Light and shadow: Writing a memoir to understand a father

Of all the reasons to write your own life story, the need to understand yourself may be the best. Not far behind is the need to understand the people you have known. (Self-justification may be the worst reason.)

 

https://theconversation.com/from-malala-to-zayn-malik-why-you-are-never-too-young-to-write-a-memoir-65739

From Malala to Zayn Malik: Why you are never too young to write a memoir

We all have memories that are worth recalling. Some memoirs can benefit from the perspective of youth, when the distancing filter of years has not yet set in.

 

https://www.writeraccess.com/blog/a-free-marketplace-of-ideas-reflections-on-blogging-expertise-and-first-person-narratives/

A free marketplace of ideas: Reflections on blogging, expertise and first person narratives

There are hundreds of reasons to write about the past. The benefits of writing memoir go far beyond a need to display expertise and the exercise does not require writing skill. But the author of this article gloms onto one or two reasons to write first-person narratives and dismisses them for all but the most skilled and expert writers.

 

http://www.sharonherald.com/news/local_news/dying-writer-pens-memoir-for-her-family/article_6f091ff6-c4ab-57cb-95e2-f4fcb1e4db6b.html

Dying writer pens memoir for her family

The motivation behind the writing of this memoir is unique. But it points to the need to write our stories while we have intact senses and a healthy body.

 

http://www.foxnews.com/opinion/2013/04/14/tell-me-who-are-3-reasons-to-share-your-story.html

‘Tell me who you are’ – 3 reasons to share your story

A reminder that memoir is not a listing of events and achievements as much as a chronicle of motives and lessons learned along the way.

 

http://www.philly.com/philly/entertainment/20160529__Lancaster_County___A_convicted_killer_s_memoir_-_but_much_is_missing.html

‘Lancaster County’: A convicted killer’s memoir – but much is missing

In all stories, but especially personal stories, motivation is a key ingredient. The author of this essay contends it should have been made more clear to the reader.

 

https://krpooler.com/memoir-writing-tips/7-memoir-writing-tips-for-writing-with-intention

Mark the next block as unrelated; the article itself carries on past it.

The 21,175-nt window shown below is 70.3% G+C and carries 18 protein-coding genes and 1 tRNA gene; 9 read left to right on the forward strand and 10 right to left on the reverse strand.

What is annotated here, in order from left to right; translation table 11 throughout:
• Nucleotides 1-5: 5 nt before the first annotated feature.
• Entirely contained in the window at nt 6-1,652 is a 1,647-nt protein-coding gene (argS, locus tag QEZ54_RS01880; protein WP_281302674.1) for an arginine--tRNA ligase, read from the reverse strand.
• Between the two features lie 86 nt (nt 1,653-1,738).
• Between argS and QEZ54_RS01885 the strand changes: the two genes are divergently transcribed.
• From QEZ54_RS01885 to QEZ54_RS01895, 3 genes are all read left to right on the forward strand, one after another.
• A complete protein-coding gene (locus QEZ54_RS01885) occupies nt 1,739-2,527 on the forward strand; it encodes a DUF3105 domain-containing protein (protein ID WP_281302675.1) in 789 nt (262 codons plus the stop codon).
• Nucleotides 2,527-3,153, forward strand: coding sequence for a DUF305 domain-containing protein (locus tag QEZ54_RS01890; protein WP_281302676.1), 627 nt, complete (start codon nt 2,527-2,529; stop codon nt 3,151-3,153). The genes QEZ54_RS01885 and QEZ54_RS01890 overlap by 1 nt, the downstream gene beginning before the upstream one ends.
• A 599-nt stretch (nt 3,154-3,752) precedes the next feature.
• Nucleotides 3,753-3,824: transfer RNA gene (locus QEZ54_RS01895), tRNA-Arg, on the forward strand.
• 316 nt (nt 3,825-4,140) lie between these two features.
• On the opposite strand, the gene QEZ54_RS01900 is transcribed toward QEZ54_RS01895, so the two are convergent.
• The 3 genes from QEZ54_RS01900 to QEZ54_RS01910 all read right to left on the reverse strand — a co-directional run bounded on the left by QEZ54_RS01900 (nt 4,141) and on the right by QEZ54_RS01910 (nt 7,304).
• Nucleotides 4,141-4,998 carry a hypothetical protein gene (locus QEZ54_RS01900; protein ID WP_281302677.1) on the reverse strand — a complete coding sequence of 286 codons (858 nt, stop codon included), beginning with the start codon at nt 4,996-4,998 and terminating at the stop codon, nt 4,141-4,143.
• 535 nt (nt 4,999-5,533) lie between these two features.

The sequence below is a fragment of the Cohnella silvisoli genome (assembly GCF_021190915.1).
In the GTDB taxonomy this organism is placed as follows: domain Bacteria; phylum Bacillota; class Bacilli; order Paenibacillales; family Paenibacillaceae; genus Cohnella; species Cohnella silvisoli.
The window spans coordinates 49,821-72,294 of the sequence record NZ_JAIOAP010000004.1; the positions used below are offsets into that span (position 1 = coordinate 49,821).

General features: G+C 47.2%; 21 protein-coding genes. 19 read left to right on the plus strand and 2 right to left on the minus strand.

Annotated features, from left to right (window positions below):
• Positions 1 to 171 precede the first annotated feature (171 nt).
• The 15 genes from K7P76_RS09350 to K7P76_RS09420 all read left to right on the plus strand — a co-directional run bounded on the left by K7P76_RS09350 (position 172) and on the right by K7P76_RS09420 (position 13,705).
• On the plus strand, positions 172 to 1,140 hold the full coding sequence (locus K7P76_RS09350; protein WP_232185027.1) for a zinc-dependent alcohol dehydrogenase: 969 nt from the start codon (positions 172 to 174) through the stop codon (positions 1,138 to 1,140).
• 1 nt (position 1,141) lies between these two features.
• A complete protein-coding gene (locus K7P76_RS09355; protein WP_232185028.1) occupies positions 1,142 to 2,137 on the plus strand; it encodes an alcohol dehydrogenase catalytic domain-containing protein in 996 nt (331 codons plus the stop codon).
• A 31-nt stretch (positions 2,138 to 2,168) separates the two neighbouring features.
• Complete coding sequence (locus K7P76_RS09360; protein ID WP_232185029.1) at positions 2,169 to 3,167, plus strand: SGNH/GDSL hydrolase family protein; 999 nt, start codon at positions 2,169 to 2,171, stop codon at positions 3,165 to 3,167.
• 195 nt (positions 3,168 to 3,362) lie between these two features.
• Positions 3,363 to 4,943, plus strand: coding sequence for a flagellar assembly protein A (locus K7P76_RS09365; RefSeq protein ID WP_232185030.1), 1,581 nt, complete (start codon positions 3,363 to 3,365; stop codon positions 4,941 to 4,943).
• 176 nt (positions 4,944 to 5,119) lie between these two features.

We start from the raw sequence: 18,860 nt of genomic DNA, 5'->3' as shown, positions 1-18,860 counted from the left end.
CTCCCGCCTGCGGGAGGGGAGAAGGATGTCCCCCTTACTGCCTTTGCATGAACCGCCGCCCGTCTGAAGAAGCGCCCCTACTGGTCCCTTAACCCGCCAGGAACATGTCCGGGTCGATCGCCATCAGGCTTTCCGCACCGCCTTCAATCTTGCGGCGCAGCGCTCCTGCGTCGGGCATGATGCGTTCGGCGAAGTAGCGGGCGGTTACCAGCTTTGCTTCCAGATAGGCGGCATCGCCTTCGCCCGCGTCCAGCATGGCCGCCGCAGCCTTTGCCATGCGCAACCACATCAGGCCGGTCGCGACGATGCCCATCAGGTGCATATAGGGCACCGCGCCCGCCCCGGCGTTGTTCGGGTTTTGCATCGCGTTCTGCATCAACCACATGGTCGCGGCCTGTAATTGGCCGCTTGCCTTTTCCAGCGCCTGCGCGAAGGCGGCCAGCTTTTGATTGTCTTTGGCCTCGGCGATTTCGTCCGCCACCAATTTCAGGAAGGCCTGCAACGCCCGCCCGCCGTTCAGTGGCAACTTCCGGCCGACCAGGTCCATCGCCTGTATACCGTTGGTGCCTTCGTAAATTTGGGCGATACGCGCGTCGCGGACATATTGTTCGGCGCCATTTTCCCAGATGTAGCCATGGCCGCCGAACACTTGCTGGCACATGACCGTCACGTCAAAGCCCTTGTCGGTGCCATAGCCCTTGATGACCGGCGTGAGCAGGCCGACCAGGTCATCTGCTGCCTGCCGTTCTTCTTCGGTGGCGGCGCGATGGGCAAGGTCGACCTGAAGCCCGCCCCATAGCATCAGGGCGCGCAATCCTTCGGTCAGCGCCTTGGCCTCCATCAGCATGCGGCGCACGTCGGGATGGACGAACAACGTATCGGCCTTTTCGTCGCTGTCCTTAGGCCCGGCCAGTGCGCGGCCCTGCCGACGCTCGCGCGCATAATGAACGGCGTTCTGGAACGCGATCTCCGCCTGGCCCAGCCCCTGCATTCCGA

7 memoir writing tips for writing with intention

It can be hard to start telling your story. You need a reason to do it, and a passion to act on that reason.

Telling stories (3)

Somewhere in the short stories of Voltaire is a woman who claims that everybody who has lived a certain number of years – I think she said forty  – has a great life story to tell.

Every life is unique, and everybody negotiates unique events in a unique way. The perspectives we bring to experience and the perspectives created in us by experience give us the raw material for fascinating narratives. We all sprout the seeds for more than one memoir.

But as every novice cook knows, ingredients alone do not inevitably result in a delicious product. Effective memoir, interesting stories, require skill and technique.

A secondary but equally important aspect of the subject of life stories relates to the stories we tell ourselves. How we see the world and our place in it is shaped and colored by our self-concepts and our attitudes. These are as important to our story as the events we survive

All links to this topic are included in the Telling stories category list. See right sidebar.

 

http://stevenmmoore.com/writing-intense-quiet/

Writing intense quiet

Memoir is not science fiction (or, as cynics would have it, it normally is not), but narrative is narrative regardless of the medium, and these observations by a science fiction writer have a lot to say to memoirists about telling stories.

 

http://westallen.typepad.com/idealawg/2012/09/life-story-is-as-much-as-process-as-a-product.html

The recounting of your life story is as much as process as a product: Why I won’t use the fill-in-the-blank books

Writing about your own life can bring you dozens of unexpected rewards. Here is a look at some of them, as suggested by people who have devoted their energies to telling and studying life stories.

 

http://madeline40.blogspot.ca/2013/02/writing-life-stories.html

Writing life stories

A memoir cannot be a spur-of-the-moment project of an afternoon. To assemble full life stories a writer needs the qualities Melville prayed for in Moby-Dick: time, strength, cash, and patience –  not necessarily in equal portions, but at least sufficiently to sustain enthusiasm and to keep the material alive.

 

https://www.brainpickings.org/2017/04/17/neil-gaiman-the-moth-presents-all-these-wonders/?mc_cid=bf344a7af3&mc_eid=30ab6787c9

How to tell a true tale: Neil Gaiman on what makes a great personal story

Some opinions from a master story teller that are crucial for any would-be writer of life stories. The final link in the essay takes you to some more of Gaiman’s valuable advice.

 

http://www.chicagotribune.com/lifestyles/books/ct-prj-the-telling-zoe-zolbrod-20160510-story.html

Memoir ‘The telling’ makes sense of Zoe Zolbrod’s childhood sexual abuse

The reviewer points out a crucial fact: “that no matter how inherently interesting or momentous a true story is, if its author can’t tell that story well, then the resulting piece of memoir will not amount to much.”

 

http://observer.com/2017/03/sense-of-an-ending-movie-review-jim-broadbent/

http://nationalpost.com/entertainment/movies/the-sense-of-an-ending-goes-mawkish-on-screen-utterly-betraying-julian-barnes